December 13, 2009
As we wind down from TigerCrashGate -- yes, it's true, we're almost done, at least until he returns to the course -- it's worth taking a look at the way that this story spiraled from one-car hydrant-bump to worldwide scandal, one whose cost will eventually be measured in the hundreds of millions of dollars.
Here's the key question to all of this: did we need to know about Tiger Woods' secret, off-the-course life? Many argue that this is an unforgivable invasion of a family's privacy, that we're interested in Tiger Woods as a golfer, not as a family man. As long as he keeps sinking long putts on Sunday afternoons, who cares what he does later that evening?
But that just-golf-it mindset doesn't account for the fact that Woods is not "just a golfer," he's the public face of an entire corporation. What he does on his own time is not his own business, not when his actions can do financial harm to those who have invested hundreds of millions in his image. That financial impact, not the "more mistresses or more majors?" question, is the real story here.
Still, the reason why this scandal exploded the way it did is because Woods' secret dealings were allowed to continue unabated, whether intentionally or unintentionally. The more Woods got away with his misdeeds, the bolder -- and stupider -- he got. (Leaving your name on a voicemail? Sending texts from your own phone? Really, Tiger?)
Part of this is surely because of the coverage bubble that Woods enjoyed for all of his career, a bubble that was born fully formed in Gary Smith's absurdly over-the-top introduction/sanctification of Woods in a legendary 1996 Sports Illustrated article entitled "The Chosen One." The see-no-evil approach to Tiger then dominated the golf media for more than a decade, partly because everyone was so in awe of Woods, and partly because Woods would cut off any access to any media outlet daring to poke around the edges of the mystique.
Did Tiger Woods have everyone fooled? Did the golf media know about Tiger's affairs and cover them up? Did everyone just happen to look the other way at the proper time? Those are questions that each media member will have to answer for him- or herself, but here's one huge clue: there are several golf media members who have not written a single word about this, the biggest story to hit golf in decades. Why? Well, you'd have to ask them, but it's a fair bet that they're setting themselves up as good guys when Tiger eventually does return. ("See, Tiger? All those other guys piled on, but I didn't! I'm still your pal!") On the flip side, credit longtime golf writers like Steve Elling who actually did call out Woods, knowing full well that they'll find that next one-on-one interview that much tougher -- if not impossible -- to secure.
Many in the golf media got completely outplayed on this story because of their insistence that it was no golf story at all, it was nothing but celebrity garbage, tawdry trash-digging that was beneath them. And again, if it was nothing but the personal affairs of a private family, that would be true. But Tiger's absence from the tour is going to cost people and corporations hundreds of millions of dollars and fundamentally alter the game of golf for the short term -- so, yeah, that very much is a golf story.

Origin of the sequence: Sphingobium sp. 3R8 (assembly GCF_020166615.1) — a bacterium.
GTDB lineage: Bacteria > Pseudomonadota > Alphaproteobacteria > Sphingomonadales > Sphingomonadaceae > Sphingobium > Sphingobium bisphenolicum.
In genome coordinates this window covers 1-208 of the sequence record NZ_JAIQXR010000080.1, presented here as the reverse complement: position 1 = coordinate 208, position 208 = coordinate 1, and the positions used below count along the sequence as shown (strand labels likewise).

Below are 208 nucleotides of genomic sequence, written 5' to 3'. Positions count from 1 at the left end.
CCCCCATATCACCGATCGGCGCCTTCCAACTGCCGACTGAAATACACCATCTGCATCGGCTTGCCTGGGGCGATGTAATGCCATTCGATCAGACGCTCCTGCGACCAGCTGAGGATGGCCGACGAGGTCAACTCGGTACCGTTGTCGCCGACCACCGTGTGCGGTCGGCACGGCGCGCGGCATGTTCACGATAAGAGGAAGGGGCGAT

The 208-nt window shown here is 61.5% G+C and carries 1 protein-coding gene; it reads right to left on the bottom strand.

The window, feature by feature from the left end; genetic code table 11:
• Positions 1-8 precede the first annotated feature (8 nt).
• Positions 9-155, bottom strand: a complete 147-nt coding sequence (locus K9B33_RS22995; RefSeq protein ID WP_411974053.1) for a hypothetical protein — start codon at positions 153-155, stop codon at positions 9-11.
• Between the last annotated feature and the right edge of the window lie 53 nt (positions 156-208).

Journalists who complain that the tabloids were setting the agenda in this story should have been practicing a little shoe-leather journalism themselves. After the initial revelation on the day before Thanksgiving that Rachel Uchitel was somehow involved with Woods, it was a blogger, Ryan Ballengee of Waggle Room, who trumped the mainstream media and first contacted her. In the absence of comments from Team Tiger, the tabloids filled in the gaps, and despite their "bat boy/UFO abduction" rep, were on the whole more accurate than not. (Tiger's admission of "infidelities" plural is a testament to that.)
There were some notable missteps on the tabloids' part. The RadarOnline.com story about Elin Woods moving out proved to be completely groundless, even though many outlets picked it up and ran with it. (We decided not to here because of the flimsiness of the sources.) More significantly, the Life & Style story about two professional golfers calling out Woods turned out to be an utter falsehood; we had decided to mention it here because there was on-the-record attribution, not "unnamed sources." Surely, we figured, no magazine would be foolish enough to print actual names without verifying. Wrong. Lesson learned -- and that's an aspect of this story that deserves further scrutiny.
This is not to defend the tabloids' approach to celebrity -- they look at stars the way that the rest of us look at a Thanksgiving turkey right out of the oven -- but their dogged method of running down a story does indeed have its merits. (Paying interview subjects is not one of them, nor is publishing articles without bylines.) Still, if other journalists were similarly unconcerned about their future access to their subjects, they'd be able to uncover some secrets on topics more important than celebrities' sex lives.
For now, though, the Tiger story has reached a natural stopping point. We can take some time over the holidays to breathe deep, stop wondering about how many more mistresses will come out of the woodwork, and -- thank you, heaven -- stop hearing lame Tiger jokes.
The old Tiger Woods is gone. The new one -- well, we haven't met him yet. But he won't be on the same celebrity-worship pedestal as the old guy ... and, all in all, that's probably for the best.
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